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Demand for Water Will Outstrip Supply by 2030, Oracle Says

Thirty-nine percent of water executives say demand is “highly likely” to outstrip water supply by 2030, while 54 percent say such a risk is moderately likely, according to research released today by Oracle Utilities.

Water for All?, conducted by the Economist Intelligence Unit, surveyed 244 senior water utility executives across 10 countries: Australia, Brazil, Canada, China, France, India, Russia, Spain, the United Kingdom and the United States.

According to the report, 45 percent of water executives say “wasteful” consumer behavior is the biggest barrier to meeting future water demands. Another 33 percent say tariffs are too low to stimulate greater investment.

In developing countries, a lack of capital for investment tops the list (41 percent) of barriers, while worries over climate change stand third overall (34 percent).

Almost half of respondents (49 percent) say pricing structures need to be changed to encourage conservation, while 38 percent say water prices must be held down to ensure fair access.

Almost all (93 percent) water executives say they are increasing investment to meet supply challenges, with 22 percent increasing investment by 15 percent or more within the next three years.

The report credits technologies such as smart meters and desalination with making the water sector more innovative, and says one fifth of water utilities in developed markets regularly evaluate new technologies, compared to a third in developing countries. It says more water utilities must improve their ability to identify and implement such technologies — 36 percent remain unaware of innovation options available, according to Oracle.

Respondents say drought and increased water pollution are the biggest risks faced by water utilities, and are considered the most likely to occur.

Half of executives say they lack support and information from government bodies, and 43 percent say they must shift water management techniques based on future water availability.

Last month, the Coca-Cola Company partnered with Deka Research & Development Corporation on plans to deliver millions of liters of clean drinking water to schools, health clinics and community centers in rural regions of Africa and Latin America in 2013.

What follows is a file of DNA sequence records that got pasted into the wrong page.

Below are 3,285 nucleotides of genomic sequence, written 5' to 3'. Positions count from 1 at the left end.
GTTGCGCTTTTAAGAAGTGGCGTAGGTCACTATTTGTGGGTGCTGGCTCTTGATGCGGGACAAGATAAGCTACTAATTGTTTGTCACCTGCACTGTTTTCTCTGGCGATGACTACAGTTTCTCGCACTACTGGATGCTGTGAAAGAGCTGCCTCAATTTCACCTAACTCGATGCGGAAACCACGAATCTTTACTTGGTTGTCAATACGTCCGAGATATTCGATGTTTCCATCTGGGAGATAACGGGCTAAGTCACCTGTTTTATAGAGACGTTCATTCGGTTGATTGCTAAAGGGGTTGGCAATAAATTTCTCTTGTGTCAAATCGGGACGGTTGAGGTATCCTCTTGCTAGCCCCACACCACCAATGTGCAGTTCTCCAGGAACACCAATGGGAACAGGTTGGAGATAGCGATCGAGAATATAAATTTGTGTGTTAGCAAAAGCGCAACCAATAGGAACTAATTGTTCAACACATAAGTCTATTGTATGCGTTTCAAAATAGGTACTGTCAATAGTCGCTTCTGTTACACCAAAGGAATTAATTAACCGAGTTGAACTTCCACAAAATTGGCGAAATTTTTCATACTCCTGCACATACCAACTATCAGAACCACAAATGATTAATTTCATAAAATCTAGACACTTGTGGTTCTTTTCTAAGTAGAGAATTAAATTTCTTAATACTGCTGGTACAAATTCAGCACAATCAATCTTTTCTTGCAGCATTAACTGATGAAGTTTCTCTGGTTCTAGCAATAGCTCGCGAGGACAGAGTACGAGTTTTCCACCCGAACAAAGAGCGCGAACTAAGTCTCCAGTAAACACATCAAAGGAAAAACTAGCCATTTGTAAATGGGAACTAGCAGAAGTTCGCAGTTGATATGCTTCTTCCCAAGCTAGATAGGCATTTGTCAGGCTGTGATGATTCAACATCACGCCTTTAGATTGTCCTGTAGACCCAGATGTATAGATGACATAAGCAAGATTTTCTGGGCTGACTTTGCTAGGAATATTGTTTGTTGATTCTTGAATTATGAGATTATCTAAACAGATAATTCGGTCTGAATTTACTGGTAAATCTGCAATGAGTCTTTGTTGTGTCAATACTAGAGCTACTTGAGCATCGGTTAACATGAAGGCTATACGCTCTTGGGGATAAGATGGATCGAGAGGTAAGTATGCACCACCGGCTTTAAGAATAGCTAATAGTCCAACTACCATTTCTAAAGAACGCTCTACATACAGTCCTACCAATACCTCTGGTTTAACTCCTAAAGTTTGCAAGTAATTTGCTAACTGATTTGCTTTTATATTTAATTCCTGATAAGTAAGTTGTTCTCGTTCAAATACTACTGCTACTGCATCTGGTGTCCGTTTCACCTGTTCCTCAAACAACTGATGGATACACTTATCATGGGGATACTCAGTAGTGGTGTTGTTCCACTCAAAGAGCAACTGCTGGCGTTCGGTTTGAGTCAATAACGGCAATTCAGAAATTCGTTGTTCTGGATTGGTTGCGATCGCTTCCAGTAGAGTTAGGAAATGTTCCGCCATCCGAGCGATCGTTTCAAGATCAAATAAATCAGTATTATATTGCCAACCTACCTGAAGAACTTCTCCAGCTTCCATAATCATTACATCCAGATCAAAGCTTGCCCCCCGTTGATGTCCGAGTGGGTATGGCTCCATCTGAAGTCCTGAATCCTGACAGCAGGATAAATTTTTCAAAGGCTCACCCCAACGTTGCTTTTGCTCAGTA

According to Ceres, 27 percent of companies made the connection between climate change and water risk in 2011, up from 10 percent in 2009.

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3 thoughts on “Demand for Water Will Outstrip Supply by 2030, Oracle Says

  1. One of the biggest problems in the UK to effect our drinking water supply is the pipework of the water boards. They are wasting millions of liters of water through old and damaged pipes. The amount of water lost is absolutely astonishing and too little is done to rectify this.

  2. “Almost half of respondents (49 percent) say pricing structures need to be changed to encourage conservation…”

    How typical. It always comes down to money and never in the direction of consumers paying less.

    Personally, I have no problem instituting water conservation programs like no longer filling swimming pools, washing cars or watering lawns but don’t tell me I cannot shower everyday like my town officials did the last time we had a water emergency.

  3. Every industry that is consuming natural gas, could be creating a lot of their own water. There is clean- distilled water in combusted natural gas, and with the technology of Condensing Flue Gas Heat Recovery not only will these industries increase their natural gas appliances energy efficiency and reduce their CO2 emissions, they can be creating water that they can use in their boilers as makeup water or use as plant washdown water.
    Have you ever seen combusted natural gas irrigate the lawns and flower beds?

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